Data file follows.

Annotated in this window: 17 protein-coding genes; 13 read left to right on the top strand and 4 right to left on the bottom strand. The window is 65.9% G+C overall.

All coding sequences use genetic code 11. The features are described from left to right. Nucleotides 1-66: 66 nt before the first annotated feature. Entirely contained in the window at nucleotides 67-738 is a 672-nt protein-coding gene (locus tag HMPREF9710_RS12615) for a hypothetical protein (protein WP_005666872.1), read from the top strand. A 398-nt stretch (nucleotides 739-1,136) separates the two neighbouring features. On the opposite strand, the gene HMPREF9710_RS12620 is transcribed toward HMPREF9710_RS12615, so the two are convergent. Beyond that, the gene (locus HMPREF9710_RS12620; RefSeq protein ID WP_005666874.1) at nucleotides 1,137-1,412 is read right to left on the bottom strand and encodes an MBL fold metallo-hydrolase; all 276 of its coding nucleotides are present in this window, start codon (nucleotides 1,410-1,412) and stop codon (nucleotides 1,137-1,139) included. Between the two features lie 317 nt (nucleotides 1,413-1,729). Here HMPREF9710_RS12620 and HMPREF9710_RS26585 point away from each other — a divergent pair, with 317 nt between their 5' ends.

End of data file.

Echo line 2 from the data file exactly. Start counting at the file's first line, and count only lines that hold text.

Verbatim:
All coding sequences use genetic code 11. The features are described from left to right. Nucleotides 1-66: 66 nt before the first annotated feature. Entirely contained in the window at nucleotides 67-738 is a 672-nt protein-coding gene (locus tag HMPREF9710_RS12615) for a hypothetical protein (protein WP_005666872.1), read from the top strand. A 398-nt stretch (nucleotides 739-1,136) separates the two neighbouring features. On the opposite strand, the gene HMPREF9710_RS12620 is transcribed toward HMPREF9710_RS12615, so the two are convergent. Beyond that, the gene (locus HMPREF9710_RS12620; RefSeq protein ID WP_005666874.1) at nucleotides 1,137-1,412 is read right to left on the bottom strand and encodes an MBL fold metallo-hydrolase; all 276 of its coding nucleotides are present in this window, start codon (nucleotides 1,410-1,412) and stop codon (nucleotides 1,137-1,139) included. Between the two features lie 317 nt (nucleotides 1,413-1,729). Here HMPREF9710_RS12620 and HMPREF9710_RS26585 point away from each other — a divergent pair, with 317 nt between their 5' ends.